Hunting for Hidden Gold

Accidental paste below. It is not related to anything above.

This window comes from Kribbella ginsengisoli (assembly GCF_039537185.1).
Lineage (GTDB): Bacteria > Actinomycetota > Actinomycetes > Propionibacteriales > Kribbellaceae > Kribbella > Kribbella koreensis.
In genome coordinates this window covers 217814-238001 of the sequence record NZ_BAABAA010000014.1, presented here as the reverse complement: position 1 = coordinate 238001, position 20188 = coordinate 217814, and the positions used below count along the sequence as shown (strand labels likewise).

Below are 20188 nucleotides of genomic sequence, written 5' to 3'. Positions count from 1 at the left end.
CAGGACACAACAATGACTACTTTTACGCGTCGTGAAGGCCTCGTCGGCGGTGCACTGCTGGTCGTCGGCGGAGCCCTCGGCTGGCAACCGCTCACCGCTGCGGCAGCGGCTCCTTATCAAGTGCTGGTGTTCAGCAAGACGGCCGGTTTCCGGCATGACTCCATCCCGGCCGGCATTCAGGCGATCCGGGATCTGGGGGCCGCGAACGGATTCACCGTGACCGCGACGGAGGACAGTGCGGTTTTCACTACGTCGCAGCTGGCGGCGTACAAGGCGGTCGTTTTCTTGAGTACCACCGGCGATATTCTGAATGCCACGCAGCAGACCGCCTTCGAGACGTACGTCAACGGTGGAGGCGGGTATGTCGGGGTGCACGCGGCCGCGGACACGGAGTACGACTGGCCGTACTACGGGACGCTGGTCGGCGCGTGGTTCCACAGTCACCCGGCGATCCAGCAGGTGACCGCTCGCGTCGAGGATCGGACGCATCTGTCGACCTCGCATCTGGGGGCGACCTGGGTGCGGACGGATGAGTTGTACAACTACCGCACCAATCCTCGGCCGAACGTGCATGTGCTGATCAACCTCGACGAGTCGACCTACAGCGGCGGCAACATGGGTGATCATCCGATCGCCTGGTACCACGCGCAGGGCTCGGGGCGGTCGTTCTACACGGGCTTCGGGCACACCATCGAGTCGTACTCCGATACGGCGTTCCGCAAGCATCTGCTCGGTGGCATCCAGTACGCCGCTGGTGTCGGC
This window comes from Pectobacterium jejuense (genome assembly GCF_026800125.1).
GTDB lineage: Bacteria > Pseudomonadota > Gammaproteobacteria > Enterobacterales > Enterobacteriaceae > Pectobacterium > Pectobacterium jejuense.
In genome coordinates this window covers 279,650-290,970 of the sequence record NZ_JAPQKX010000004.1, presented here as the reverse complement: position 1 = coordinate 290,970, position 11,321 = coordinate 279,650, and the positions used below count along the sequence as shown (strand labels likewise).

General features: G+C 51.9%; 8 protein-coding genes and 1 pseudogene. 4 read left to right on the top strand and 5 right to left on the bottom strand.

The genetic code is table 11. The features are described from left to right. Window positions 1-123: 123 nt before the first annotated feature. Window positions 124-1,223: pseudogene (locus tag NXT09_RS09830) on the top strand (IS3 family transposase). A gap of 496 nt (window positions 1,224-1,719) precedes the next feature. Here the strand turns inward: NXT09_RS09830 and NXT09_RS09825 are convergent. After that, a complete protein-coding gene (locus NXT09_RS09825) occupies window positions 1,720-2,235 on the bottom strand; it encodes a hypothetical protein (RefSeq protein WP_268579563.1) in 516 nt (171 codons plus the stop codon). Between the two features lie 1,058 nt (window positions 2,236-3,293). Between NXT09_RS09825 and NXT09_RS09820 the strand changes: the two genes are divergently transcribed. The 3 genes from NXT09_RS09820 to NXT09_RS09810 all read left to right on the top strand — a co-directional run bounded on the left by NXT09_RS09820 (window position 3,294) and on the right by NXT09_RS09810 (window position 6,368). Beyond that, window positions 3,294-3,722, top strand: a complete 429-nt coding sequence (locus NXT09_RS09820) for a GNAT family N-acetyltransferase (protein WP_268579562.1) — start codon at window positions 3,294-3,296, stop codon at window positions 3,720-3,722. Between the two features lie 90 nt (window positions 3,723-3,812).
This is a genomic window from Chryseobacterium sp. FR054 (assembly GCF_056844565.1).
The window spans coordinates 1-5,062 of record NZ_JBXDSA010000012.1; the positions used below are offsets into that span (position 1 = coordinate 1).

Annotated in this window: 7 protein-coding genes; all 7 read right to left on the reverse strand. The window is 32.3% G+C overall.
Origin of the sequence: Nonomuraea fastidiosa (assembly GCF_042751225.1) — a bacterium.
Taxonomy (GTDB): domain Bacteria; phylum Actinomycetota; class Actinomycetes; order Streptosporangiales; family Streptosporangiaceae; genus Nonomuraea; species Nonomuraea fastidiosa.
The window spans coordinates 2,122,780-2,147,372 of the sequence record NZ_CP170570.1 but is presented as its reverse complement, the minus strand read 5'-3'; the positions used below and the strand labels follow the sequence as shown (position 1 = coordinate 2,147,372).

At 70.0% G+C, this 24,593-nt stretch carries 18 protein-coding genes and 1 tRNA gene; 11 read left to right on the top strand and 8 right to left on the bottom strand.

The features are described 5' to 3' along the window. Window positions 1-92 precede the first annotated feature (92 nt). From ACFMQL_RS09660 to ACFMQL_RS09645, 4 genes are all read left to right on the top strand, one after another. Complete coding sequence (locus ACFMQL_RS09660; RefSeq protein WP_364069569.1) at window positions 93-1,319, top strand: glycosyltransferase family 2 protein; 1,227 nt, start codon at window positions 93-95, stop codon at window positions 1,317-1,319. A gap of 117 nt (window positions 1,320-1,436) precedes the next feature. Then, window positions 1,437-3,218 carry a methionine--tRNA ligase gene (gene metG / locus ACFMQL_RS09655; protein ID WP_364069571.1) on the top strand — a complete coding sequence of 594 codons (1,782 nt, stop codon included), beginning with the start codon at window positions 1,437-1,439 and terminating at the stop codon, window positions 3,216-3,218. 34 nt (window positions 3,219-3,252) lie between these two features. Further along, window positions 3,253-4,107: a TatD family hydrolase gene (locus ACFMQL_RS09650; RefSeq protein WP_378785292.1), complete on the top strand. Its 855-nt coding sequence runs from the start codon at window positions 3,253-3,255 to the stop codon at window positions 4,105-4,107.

Hunting for Hidden Gold by Franklin W. Dixon (1928) My least favorite Hardy Boy books were the ones where they went far from their home of Bayport—that's just my preference—and this one is mostly in Montana—but also, my favorites are the ones that take place in winter, as does this book, the 5th of the series. It starts out when a simple ice skating outing on a frozen pond nearly turns deadly, due to a ridiculous storm, which the Hardys and their chums barely survive by taking refuge in a cottage that has been blown off a cliff and landed intact, complete with an old codger, a miner from Montana who ends up being central to the mystery at hand. When the the Hardys get summoned to join their detective dad, Fenton, out west, the old guy warns them, “It ain't all beer and skittles.” Fenton's laid up with an injury, so he has the boys working on the case, and the first day out they're nearly killed in a mine cave-in and captured by the criminal gang. Fenton decides to let them go on with the investigation, though, if they're more careful, which they're not, and they are almost killed again, this time in a blizzard, which they survive only to be attacked by wolves in a mine, escaping only because they have a pistol they took from one of the gang. I didn't like them shooting the wolves, who are after all just hungry dogs, but they do, of course, eventually find the hidden gold and capture the gang. The best part of the book, though, is when they take the train out west to meet their dad. It's their first train trip and the descriptions of train travel, and their observations of Chicago are really excellent. They're also involved in some Hitchcock level intrigue in which some improbably clever, far-reaching members of the criminal gang try to fool them, put them on the wrong train, back in the the wrong direction, to a backwoods nightmarish kidnapping scheme where they are finally saved by good-hearted black guys—chicken farmers. Then back to another layover in Chicago, and this time they don disguises and barely make it out of town once again. This is the kind of crazy stuff that makes the old, original text versions of the Hardy Boys worth re-reading.